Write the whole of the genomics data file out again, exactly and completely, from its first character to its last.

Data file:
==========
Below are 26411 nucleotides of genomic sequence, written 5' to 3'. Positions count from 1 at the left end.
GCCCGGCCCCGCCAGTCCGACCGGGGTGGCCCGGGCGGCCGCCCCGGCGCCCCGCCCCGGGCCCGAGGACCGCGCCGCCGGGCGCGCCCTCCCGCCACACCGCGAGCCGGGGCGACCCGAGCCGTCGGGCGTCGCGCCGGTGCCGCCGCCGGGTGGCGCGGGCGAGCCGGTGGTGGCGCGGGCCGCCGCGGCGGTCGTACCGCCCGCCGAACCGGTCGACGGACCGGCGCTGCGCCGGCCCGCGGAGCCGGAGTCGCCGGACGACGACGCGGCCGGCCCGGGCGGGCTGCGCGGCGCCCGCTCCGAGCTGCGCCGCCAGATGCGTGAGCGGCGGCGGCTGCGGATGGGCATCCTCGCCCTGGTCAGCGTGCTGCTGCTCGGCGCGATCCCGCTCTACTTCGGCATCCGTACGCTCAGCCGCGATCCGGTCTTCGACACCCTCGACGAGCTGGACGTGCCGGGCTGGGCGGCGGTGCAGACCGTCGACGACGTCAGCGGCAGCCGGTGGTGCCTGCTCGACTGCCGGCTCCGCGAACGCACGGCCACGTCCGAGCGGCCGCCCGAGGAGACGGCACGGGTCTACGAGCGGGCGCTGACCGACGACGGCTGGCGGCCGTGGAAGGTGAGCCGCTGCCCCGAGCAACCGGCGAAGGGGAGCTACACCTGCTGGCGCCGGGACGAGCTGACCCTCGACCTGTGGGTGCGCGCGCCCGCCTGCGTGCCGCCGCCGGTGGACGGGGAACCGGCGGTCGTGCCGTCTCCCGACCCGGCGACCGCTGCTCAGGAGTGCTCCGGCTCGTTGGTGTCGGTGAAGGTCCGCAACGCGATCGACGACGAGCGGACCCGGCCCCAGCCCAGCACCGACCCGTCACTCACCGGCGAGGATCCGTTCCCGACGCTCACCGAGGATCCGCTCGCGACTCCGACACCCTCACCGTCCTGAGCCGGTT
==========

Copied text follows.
Below are 26411 nucleotides of genomic sequence, written 5' to 3'. Positions count from 1 at the left end.
GCCCGGCCCCGCCAGTCCGACCGGGGTGGCCCGGGCGGCCGCCCCGGCGCCCCGCCCCGGGCCCGAGGACCGCGCCGCCGGGCGCGCCCTCCCGCCACACCGCGAGCCGGGGCGACCCGAGCCGTCGGGCGTCGCGCCGGTGCCGCCGCCGGGTGGCGCGGGCGAGCCGGTGGTGGCGCGGGCCGCCGCGGCGGTCGTACCGCCCGCCGAACCGGTCGACGGACCGGCGCTGCGCCGGCCCGCGGAGCCGGAGTCGCCGGACGACGACGCGGCCGGCCCGGGCGGGCTGCGCGGCGCCCGCTCCGAGCTGCGCCGCCAGATGCGTGAGCGGCGGCGGCTGCGGATGGGCATCCTCGCCCTGGTCAGCGTGCTGCTGCTCGGCGCGATCCCGCTCTACTTCGGCATCCGTACGCTCAGCCGCGATCCGGTCTTCGACACCCTCGACGAGCTGGACGTGCCGGGCTGGGCGGCGGTGCAGACCGTCGACGACGTCAGCGGCAGCCGGTGGTGCCTGCTCGACTGCCGGCTCCGCGAACGCACGGCCACGTCCGAGCGGCCGCCCGAGGAGACGGCACGGGTCTACGAGCGGGCGCTGACCGACGACGGCTGGCGGCCGTGGAAGGTGAGCCGCTGCCCCGAGCAACCGGCGAAGGGGAGCTACACCTGCTGGCGCCGGGACGAGCTGACCCTCGACCTGTGGGTGCGCGCGCCCGCCTGCGTGCCGCCGCCGGTGGACGGGGAACCGGCGGTCGTGCCGTCTCCCGACCCGGCGACCGCTGCTCAGGAGTGCTCCGGCTCGTTGGTGTCGGTGAAGGTCCGCAACGCGATCGACGACGAGCGGACCCGGCCCCAGCCCAGCACCGACCCGTCACTCACCGGCGAGGATCCGTTCCCGACGCTCACCGAGGATCCGCTCGCGACTCCGACACCCTCACCGTCCTGAGCCGGTT